11 September 2014
Climate change: Young Christians call on EU to commit to eco-justice “We stand for Sustainability and Eco-justice” was the main conclusion of the conference which was held in Brussels on 9 September. The Conference, co-organised by Christian organisations in Brussels1, gathered representatives of the EU Institutions, Christian youth organisations and churches representatives. The forum emphasised that entering a path to decarbonise societies and climate justice can be achieved only through cooperation of many stakeholders including those from politics, civil society and churches. A specific role is to be given to the younger generation in this process.
The EU is among the major players in the global climate negotiations. The EU is committed to adopting the principles of its climate policy and objectives for 2030 at the meeting of the European Council in October 2014. The conference offered a space for an exchange of views and raised specific concerns related to the Christian and youth perspective. The main point was the close and inseparable link between climate change and justice.
The Italian Presidency of the EU has a particular task to finalise the negotiations and to complete (the) discussions on the EU climate policy for 2030. According to Roberta di Lecce, Climate Change Attaché from the Permanent Representation of Italy, “The EU through its objectives for 2030 climate policies tries to set an example for other countries”.
”There is real urgency to act now, because already at this stage we are living on borrowed time. There is a window of opportunity to achieve a global agreement on climate change next year at the conference in Paris. The EU needs to be ready,” underlined Yrjö Mäkelä, Deputy Head of Unit, International and Inter-Institutional relations at DG Climate Action of the European Commission.
Effective tackling of climate change requires political decisions having consequences on the functioning of the economy, as well as lifestyle of individuals and communities. Civil society and Christians communities can play an important role. The conference gave the floor to projects citing examples and providing inspiration on how Christians youth organisations and churches can get involved and convey their specific approach.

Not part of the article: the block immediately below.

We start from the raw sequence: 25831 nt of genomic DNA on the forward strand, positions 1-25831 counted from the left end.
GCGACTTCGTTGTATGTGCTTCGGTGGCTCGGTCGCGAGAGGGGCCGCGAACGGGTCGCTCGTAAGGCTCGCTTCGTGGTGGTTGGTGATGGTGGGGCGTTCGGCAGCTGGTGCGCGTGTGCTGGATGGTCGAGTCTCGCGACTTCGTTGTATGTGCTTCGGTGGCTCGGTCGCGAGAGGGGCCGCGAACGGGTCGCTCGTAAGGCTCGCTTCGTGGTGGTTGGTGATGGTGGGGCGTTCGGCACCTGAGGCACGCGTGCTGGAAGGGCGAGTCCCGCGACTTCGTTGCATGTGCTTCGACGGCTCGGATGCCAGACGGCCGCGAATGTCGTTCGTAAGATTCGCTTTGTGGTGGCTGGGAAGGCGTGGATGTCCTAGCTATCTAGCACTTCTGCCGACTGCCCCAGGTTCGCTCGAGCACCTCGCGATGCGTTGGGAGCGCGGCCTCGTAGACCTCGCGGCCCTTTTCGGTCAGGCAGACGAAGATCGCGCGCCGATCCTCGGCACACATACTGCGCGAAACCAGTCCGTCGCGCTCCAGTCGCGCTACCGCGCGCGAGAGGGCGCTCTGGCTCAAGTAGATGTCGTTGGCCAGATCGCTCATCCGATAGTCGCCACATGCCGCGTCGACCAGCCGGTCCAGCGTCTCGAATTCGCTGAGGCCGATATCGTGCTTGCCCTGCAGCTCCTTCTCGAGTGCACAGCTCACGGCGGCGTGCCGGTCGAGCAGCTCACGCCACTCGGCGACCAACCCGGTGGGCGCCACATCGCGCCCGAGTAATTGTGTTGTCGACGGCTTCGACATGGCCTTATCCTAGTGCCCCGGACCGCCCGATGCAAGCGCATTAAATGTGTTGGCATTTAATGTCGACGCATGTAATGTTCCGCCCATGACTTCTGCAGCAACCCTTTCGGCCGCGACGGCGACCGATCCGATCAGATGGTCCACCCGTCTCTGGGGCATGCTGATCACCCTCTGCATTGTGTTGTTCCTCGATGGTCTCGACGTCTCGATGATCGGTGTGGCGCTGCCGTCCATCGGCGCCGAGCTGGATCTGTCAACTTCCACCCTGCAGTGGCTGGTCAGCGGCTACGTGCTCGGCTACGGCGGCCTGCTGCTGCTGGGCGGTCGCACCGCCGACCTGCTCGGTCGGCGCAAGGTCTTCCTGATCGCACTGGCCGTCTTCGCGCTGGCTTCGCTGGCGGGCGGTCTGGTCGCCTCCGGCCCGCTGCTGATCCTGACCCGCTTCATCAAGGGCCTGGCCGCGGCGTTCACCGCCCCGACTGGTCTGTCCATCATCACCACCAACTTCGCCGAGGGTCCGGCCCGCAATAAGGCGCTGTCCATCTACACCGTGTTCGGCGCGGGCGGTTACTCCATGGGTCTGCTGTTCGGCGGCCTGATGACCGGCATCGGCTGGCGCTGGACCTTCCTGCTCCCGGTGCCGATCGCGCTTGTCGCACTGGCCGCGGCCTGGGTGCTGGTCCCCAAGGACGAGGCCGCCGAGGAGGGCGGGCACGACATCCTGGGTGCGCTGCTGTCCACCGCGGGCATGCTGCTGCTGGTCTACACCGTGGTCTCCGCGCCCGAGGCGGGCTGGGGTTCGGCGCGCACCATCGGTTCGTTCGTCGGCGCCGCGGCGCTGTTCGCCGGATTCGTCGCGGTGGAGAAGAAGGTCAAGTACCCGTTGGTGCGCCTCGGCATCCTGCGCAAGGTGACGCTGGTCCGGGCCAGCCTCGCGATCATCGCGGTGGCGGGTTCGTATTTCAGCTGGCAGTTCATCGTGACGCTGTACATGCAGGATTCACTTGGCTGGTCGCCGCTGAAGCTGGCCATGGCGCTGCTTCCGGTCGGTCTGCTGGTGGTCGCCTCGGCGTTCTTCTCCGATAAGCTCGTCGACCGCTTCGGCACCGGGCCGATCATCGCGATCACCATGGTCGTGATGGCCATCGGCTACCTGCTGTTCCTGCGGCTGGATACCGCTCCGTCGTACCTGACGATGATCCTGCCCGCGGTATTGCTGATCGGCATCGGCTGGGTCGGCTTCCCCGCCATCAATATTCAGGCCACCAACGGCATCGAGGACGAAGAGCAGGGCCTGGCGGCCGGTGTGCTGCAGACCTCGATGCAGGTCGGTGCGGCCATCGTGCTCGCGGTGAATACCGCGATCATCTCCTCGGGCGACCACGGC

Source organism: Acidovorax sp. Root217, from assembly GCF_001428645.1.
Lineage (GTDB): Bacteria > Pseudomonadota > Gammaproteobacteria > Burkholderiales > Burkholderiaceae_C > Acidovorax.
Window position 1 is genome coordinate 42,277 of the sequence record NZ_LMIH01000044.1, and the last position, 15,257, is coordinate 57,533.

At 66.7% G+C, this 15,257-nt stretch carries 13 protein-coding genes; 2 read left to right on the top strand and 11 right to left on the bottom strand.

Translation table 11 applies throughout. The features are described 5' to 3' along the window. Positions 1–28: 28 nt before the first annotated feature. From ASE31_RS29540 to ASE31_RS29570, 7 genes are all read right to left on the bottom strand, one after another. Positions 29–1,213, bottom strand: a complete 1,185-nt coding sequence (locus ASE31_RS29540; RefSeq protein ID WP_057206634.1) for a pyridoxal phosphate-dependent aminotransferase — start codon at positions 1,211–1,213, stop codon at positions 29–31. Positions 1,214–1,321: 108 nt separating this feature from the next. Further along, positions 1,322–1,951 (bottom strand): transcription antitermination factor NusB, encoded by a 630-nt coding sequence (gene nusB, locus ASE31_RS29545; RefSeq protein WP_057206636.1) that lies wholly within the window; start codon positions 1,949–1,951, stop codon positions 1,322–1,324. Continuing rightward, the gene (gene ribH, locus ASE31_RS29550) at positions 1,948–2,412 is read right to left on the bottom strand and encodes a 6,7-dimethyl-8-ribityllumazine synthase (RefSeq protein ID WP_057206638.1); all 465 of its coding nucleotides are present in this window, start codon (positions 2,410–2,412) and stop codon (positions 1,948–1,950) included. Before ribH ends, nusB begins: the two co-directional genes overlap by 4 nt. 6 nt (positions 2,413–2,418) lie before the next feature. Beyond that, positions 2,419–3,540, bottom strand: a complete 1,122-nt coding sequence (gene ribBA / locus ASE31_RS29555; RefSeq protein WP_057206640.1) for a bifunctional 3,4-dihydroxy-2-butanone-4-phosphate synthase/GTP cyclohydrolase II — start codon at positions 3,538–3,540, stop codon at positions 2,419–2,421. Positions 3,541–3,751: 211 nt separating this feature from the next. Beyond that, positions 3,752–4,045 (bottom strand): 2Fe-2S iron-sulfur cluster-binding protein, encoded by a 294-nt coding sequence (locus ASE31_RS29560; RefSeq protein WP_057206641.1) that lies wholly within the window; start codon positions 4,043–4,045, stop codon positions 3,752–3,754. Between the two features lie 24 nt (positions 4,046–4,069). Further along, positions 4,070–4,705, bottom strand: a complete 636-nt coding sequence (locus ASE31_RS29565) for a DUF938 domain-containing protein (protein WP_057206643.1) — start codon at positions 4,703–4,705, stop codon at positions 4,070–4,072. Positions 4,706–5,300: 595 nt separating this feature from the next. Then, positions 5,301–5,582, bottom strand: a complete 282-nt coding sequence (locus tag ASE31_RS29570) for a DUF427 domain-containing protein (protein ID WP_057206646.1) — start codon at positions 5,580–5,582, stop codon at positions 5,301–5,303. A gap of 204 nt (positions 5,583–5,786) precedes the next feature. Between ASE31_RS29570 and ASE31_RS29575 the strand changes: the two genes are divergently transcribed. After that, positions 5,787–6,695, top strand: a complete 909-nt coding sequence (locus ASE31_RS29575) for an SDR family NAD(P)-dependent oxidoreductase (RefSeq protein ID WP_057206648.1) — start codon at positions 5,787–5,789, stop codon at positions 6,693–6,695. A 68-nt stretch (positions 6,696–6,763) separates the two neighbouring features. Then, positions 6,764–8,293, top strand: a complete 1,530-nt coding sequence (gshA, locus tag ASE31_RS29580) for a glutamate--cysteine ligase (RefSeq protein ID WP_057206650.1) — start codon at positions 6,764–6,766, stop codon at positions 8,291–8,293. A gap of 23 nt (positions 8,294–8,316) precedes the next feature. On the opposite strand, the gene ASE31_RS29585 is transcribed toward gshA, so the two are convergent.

The Youth of the Evangelical Lutheran Church of North Germany presented outcomes of their Youth Climate Conference and the commitment “to shape our way of life in such a way that it conforms with the objectives of CO2 reduction.”
Raphael Breyer from the Federation of Catholic Youth presented the project ‘I shop fair’ which proves that responsibility and consuming can go together. The project, which is being run in Germany, Austria, Poland and Malta aims at convincing church institutions and public administration to move to a more responsible internal purchasing policy.
In Italy, an initiative from the Salesian community movement “Turismo giovanile e sociale” fosters sustainable Tourism by educating the youth who are discovering the world, to safeguard all creation.
In the ensuing panel discussion, Margarete Auken, an MEP from Denmark reacted positively to the projects presentation. She stressed that “in tackling effects of climate change the EU needs to increase its level of ambitions and be responsive to various initiatives from different segments of society.”
According to Pawel Pustelnik, Member of the Campaign Coordination Team of EYCE’s Campaign to Promote Ecological Justice, “The EU climate policies should be much more responsive to the need for inclusion on intergenerational solidarity and eco-justice.”
Churches in Europe play a positive role in supporting an active and committed approach to protection of the environment. Particular emphasis is, in this respect, given to the concept of justice and sufficiency. Peter Pavlovič from Conference of European Churches in this regard pointed out that: “Climate change is an effect of modern spiritual setting which demands an ever increasing consumption in our households, individual lives and in society. It cannot be addressed without considering the limits in our consumption and how we use energy and natural resources.”
In summarising the evening Fr. Patrick Daly from COMECE emphasised: “Climate is a gift from God. Climate change has implications for all of us. It is an ecumenical task for all churches. Churches can make a specific contribution by emphasising the need for the practice of modesty and moderation.”
(1) The Secretariat of COMECE, the Conference of European Churches , Don Bosco International, the Ecumenical Youth Council in Europe, the Evangelical Church in Germany, Brussels office, the Federation of Protestant Youth in Germany and Rete Juventutis which is represented by the European Office for Catholic Youth Work and Adult Education.
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The Conference of European Churches (CEC) is a fellowship of some 120 Orthodox, Protestant, Anglican and Old Catholic Churches from all countries of Europe, plus 40 national council of churches and organisations in partnership. CEC was founded in 1959. It has offices in Geneva, Brussels and Strasbourg.www.ceceurope.org
The Church and Society Commission of CEC links member churches, national council of churches and organisations in partnership of CEC with the European Union’s institutions, the Council of Europe, the OSCE, NATO and the UN (on European matters). Its task is to help the churches study church and society questions from a theological and social-ethical perspective, especially those with a European dimension, and to represent common positions of the member churches in their relations with political institutions working in Europe.